Talking About Mental Health
It’s Time to Talk
Mental health problems are common. One in four of us will be affected at some point in our lives. So being able to talk about mental health is something that’s important for us all.
And often the fact that it’s difficult to talk about mental health problems can be one of the hardest parts of having a mental illness. Whether it’s fear or awkwardness about talking to someone we know about their mental health problem – or talking about our own mental health problem, reluctance to talk about mental health isn’t good for anyone. A few small words can make a big difference. Don’t be afraid to talk about mental health.
You don’t need to be an expert on mental health to be a friend. It’s often the everyday things that make a difference – here are some pointers to start talking…
Take the lead: If you know someone has been unwell, don’t be afraid to ask how they are.
Avoid clichés: Phrases like ‘Cheer up’, ‘I’m sure it’ll pass,’ ‘Pull yourself together’ definitely won’t help the conversation! Being open minded, non-judgemental and listening will.
Ask how you can help: People will want support at different times in different ways, so ask how you can help.
Don’t avoid the issue: If someone comes to you to talk, don’t brush it off because this can be a hard step to take. Acknowledge their illness and let them know that you’re there for them.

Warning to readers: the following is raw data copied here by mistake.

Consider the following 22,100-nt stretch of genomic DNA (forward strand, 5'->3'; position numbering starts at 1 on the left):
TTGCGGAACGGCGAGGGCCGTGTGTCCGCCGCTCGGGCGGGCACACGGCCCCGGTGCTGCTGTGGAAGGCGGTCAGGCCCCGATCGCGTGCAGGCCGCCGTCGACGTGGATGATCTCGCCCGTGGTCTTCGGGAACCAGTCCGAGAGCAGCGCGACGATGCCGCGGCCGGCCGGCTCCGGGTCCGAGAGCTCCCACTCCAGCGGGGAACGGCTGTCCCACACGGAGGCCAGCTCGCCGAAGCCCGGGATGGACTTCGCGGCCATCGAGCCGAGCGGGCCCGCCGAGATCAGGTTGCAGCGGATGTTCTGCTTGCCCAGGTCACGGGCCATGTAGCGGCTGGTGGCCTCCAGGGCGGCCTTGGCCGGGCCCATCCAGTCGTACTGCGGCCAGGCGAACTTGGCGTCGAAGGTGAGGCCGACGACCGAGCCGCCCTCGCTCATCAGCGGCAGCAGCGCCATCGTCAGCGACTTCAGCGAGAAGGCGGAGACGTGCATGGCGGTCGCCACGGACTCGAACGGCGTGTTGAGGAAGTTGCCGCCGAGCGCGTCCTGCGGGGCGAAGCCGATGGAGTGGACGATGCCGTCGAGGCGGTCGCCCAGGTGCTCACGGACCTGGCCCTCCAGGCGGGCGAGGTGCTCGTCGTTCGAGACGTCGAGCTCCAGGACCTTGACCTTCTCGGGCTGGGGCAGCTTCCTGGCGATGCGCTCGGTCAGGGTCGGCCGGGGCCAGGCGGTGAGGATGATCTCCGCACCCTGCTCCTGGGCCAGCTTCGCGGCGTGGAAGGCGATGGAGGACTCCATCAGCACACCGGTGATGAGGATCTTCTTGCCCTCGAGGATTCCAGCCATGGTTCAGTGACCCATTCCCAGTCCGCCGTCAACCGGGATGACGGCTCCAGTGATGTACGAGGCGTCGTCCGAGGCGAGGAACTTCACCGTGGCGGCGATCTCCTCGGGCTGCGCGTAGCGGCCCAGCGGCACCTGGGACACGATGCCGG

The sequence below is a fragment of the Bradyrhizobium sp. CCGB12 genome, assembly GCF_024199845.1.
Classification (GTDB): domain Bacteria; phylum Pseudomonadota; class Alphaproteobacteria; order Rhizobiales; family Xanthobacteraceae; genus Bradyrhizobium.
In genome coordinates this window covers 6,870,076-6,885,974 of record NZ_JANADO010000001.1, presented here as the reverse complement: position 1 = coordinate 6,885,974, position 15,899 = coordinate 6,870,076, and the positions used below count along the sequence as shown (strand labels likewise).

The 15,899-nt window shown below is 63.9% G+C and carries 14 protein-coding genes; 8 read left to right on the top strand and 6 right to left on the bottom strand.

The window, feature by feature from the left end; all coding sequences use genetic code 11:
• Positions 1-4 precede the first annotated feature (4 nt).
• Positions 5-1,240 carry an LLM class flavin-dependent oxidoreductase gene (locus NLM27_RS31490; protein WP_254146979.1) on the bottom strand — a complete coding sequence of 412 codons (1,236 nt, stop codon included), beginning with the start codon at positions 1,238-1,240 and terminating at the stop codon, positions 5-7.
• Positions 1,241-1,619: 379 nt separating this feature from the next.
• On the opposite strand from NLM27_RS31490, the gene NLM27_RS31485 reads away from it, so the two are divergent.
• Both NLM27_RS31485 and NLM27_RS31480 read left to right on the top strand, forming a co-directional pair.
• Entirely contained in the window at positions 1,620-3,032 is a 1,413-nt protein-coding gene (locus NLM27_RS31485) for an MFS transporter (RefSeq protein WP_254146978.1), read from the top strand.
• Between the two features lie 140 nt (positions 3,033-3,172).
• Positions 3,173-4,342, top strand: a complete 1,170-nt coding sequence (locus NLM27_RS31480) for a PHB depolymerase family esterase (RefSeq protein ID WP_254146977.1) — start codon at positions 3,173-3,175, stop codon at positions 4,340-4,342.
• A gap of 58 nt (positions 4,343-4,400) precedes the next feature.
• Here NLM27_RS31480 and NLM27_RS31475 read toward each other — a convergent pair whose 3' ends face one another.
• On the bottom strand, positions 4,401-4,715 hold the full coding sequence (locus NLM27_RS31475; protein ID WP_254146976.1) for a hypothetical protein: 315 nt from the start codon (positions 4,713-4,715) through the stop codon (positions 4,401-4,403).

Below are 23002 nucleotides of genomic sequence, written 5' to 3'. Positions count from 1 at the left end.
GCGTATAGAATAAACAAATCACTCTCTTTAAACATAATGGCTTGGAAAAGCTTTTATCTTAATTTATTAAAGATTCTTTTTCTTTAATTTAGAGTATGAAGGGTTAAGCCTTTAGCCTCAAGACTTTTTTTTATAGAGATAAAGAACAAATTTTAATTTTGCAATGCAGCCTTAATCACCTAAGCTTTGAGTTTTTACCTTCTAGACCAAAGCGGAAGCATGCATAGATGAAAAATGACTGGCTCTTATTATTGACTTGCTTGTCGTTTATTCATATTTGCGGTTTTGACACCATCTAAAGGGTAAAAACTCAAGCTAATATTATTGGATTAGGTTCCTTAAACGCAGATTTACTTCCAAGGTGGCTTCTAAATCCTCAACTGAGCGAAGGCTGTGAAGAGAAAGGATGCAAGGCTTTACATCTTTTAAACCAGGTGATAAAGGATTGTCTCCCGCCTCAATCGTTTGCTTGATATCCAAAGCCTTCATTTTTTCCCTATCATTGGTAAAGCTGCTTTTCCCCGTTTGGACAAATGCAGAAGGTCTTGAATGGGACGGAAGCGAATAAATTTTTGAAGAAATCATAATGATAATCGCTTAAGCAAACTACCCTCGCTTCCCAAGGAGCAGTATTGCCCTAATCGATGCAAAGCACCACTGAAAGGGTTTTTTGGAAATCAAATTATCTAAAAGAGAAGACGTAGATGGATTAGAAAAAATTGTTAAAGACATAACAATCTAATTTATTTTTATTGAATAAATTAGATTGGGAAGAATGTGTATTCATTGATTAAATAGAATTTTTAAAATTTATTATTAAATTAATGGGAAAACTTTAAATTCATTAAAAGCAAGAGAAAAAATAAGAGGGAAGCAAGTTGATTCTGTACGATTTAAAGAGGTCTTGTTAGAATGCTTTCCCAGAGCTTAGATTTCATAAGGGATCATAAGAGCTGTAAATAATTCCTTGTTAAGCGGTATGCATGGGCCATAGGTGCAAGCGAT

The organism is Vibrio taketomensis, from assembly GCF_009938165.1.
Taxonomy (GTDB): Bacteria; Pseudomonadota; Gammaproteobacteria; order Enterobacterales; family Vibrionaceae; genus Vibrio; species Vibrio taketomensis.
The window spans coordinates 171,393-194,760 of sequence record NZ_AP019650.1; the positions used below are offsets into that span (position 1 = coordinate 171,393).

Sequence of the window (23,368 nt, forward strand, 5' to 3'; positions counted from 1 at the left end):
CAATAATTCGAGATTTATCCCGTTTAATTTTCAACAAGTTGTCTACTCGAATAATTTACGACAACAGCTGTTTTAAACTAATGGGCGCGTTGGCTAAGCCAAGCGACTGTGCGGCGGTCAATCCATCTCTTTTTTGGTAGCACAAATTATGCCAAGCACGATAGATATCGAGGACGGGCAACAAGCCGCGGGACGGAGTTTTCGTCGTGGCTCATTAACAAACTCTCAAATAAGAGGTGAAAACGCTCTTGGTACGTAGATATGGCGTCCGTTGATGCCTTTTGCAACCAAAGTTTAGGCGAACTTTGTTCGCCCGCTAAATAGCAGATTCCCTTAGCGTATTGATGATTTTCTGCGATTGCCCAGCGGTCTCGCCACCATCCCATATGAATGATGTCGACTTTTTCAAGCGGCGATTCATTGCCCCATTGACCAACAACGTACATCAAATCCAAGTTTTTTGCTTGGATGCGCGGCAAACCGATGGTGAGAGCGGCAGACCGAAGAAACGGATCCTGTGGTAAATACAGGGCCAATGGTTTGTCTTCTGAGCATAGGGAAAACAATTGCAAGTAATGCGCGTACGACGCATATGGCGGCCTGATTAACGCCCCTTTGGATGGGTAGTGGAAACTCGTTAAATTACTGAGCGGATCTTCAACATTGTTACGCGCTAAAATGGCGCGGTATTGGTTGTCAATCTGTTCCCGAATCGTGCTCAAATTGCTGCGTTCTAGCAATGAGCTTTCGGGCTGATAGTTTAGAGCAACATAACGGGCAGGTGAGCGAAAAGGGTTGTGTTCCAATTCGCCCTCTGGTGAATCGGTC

Stay in touch: Actions are important too so stay in touch with a text, email or postcard and let someone know you are thinking about them
If you feel ready to talk about your mental health problem, here are a few points to help you out…
Be prepared: Think about the different reactions, positive and negative, that the person might have so you’re prepared.
Choose a good time: Choose a time and place where you feel comfortable and ready to talk.
Be ready for lots of questions…or none: The person you are talking to might have lots of questions.
Or they might feel uncomfortable and try to move the conversation on – if this happens it’s still helpful that the first step has been taken.
Have some information ready: Sometimes it’s easier for people to find out more in their own time – so it might be useful to have some information to hand.
Take up opportunities to talk: If someone asks you about your mental health, don’t shy away, be yourself and answer honestly.
Courage is contagious: Often, once mental health is out in the open people want to talk. Don’t be surprised if your honesty encourages other people to talk about their own experiences.
Go to time-to-change.org.uk to:
- Get further tips on talking about mental health.
- Watch people talking about their experiences.
- Find out about events happening near you.
- Share Time to Change with your friends and family.